Back to the future

Three days in Swakopmund
December 29, 2016
Five hundred years of purity
January 2, 2017
Three days in Swakopmund
December 29, 2016
Five hundred years of purity
January 2, 2017


Text and photographs Ron Swilling

The latest living museum, celebrating the rich and ancient Himba culture, is now open to visitors 40 km north of Opuwo, en route to Epupa Falls …

I t’s not every day that you have a chance to milk a goat, learn to stick fight or play an erose (cattle trumpet), instructed by the Himba wearing their traditional dress.

An exhilarating, energetic demonstration of the Himba culture – aka a ‘living museum’ – has recently opened, giving you the opportunity to do all this, and more, as well as to learn about the intriguing traditional life of the Himba people. This includes their dress, food and craft (wood carving and metal work). Guests learn about how the homestead is built, with the Holy Fire at its heart, where all the important communication with the ancestors takes place. They also have the unique opportunity to sit in a hut with a bevy of Himba women learning about their intricate beauty rituals, which enable them to look strikingly beautiful even in the remote areas of Kaokoland. A translator is on hand to make a two-way conversation possible, allowing you into the mysterious life of one of the last seminomadic desert-dwelling people in Africa. It also, amusingly, allows the Himba to ask you a question or two: ‘’Are you married?’’ ‘’How many wives does your husband have?’’ ‘’Do you keep animals at home?’’

The living-museum concept may sound like an oxymoron, but the Living Culture Foundation Namibia (LCFN), established in 2006, has merged the two in a healthy and holistic relationship. Rather than being a “museum” in the conventional sense, which houses implements and artefacts from days long past, the living museum is set in an outdoor arena (in the case of the Himba, modelled on a traditional homestead), is interactive (if you want it to be) and is dynamic i.e. involves the cultural group demonstrating their traditional way of life while you watch or partake in the activities. This has multiple benefits. It reinforces cultural values, educates the young, revives age-old skills and provides an income to members in the rural areas where there is little chance of employment. It also, importantly, reduces the risk of exploitation. And it does all this while giving the lucky traveller the opportunity to experience this intriguing culture. The Ovahimba Living Museum is the sixth living museum in Namibia to date.


The museum originated in a slightly different way than the others. This time, they were approached by Rimunikavi (John) Tjipurua, who had come up with a similar idea and approached the LCFN to collaborate. John had seen cultural displays on a trip to South Africa, organised by the Namibian Tourism Board, and had been impressed and inspired. It was on the same trip that he also met one of the members from the Living Museum of the Ju/’Hoansi-San, who told him about LCFN and the support they offer to the living museums in the form of marketing and guidance.

John had built a simple campsite on family land at Omungunda, near Opuwo in northern Namibia, which he realised would be the perfect location. He started to build the homestead and enlist willing performers. He also discussed the idea with the tribal elder and received his approval. It was all set to go.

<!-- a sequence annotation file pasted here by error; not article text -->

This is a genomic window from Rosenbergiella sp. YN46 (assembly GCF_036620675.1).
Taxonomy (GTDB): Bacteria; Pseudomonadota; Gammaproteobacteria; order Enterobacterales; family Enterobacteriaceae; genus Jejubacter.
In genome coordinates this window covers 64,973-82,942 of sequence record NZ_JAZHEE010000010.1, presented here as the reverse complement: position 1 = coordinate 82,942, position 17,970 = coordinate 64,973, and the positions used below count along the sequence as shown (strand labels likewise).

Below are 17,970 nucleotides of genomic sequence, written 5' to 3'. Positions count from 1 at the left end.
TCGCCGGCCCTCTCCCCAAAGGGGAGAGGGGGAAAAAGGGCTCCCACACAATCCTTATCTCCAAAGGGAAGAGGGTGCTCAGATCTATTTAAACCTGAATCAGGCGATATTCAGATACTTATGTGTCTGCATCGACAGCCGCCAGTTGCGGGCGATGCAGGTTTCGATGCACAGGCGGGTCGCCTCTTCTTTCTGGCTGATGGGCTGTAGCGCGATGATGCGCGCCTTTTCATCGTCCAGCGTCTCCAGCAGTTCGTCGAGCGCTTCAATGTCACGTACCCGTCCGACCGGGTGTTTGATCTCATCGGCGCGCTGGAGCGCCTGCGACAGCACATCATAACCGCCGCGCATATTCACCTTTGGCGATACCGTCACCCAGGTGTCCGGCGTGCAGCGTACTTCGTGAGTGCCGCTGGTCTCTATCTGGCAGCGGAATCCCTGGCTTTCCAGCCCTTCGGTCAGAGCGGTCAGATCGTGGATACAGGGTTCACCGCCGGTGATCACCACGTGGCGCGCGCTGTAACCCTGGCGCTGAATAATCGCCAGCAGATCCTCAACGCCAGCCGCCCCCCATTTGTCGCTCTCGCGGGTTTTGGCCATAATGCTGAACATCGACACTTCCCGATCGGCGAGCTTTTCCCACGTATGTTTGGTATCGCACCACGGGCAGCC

The Ovahimba Living Museum opened officially on 5 November 2016 after a refreshing rain shower, with a presentation of the programme in the morning – culminating in an exuberant performance of singing and dancing – and the opening in the late afternoon. A supper feast was held in the evening, as befits any important Himba occasion.

According to John, “preserving the Himba culture” is the essence of the living museum. Brought up in the area as a rural Himba boy wearing traditional dress, he realises the importance of the age-old traditions. “Life is changing and the traditional way is dying slowly but surely, because of the influence of the modern world.”

With the opening of the living museum, he is looking positively ahead to the future.

+264 (0)81 838 2556   |

The Ovahimba Living Museum is on the C43, 40 km north of Opuwo. (Camping is available at the Omungunda Campsite)

Living Culture Foundation Namibia (LCFN)
+264 (0)61 220 563   |


  • The first living museum to be established: The Living Museum of the Ju/’Hoansi-San at Grashoek (on the C44 to Tsumkwe)
  • In the north-east: The Living Museum of the Mbunza, 14 km west of Rundu (on the B10 towards Nkurenkuru) and the Living Museum of the Mafwe reached from the D3502 turn-off at Kongola
  • Near Twyfelfontein: The Living Museum of the Damara
  • The Little Hunter’s Museum, on the outskirts of Tsumkwe, which offers a three-day programme in the Nyae Nyae conservancy where traditional hunting is still allowed
  • And, the newest, the Living Museum of the Ovahimba!

A brief history:
Far from his original intention, Werner Pfeiffer’s idea of starting up living museums in Namibia grew from meeting the residents of the small village of Grashoek while working on a devil’s claw project. Werner had experience with a similar concept in Europe, re-enacting Stone Age times. Over the years, he adapted and expanded it to encompass the Namibian cultures. In 2004, the Living Museum of the Ju/’Hoansi-San was opened, offering a special San (Bushman) experience to visitors. Two years later, the LCFN was born with three founding members: Werner Pfeiffer and Sebastian and Kathrin Dürrschmidt. In subsequent years they met with other cultural groups around the country and several living museums were established.


“If an old man dies in Africa, an entire library goes up in flames.”
– Amadou Hampâté Bâ –


This article was first published in the Travel News Namibia Summer 16/17 issue.

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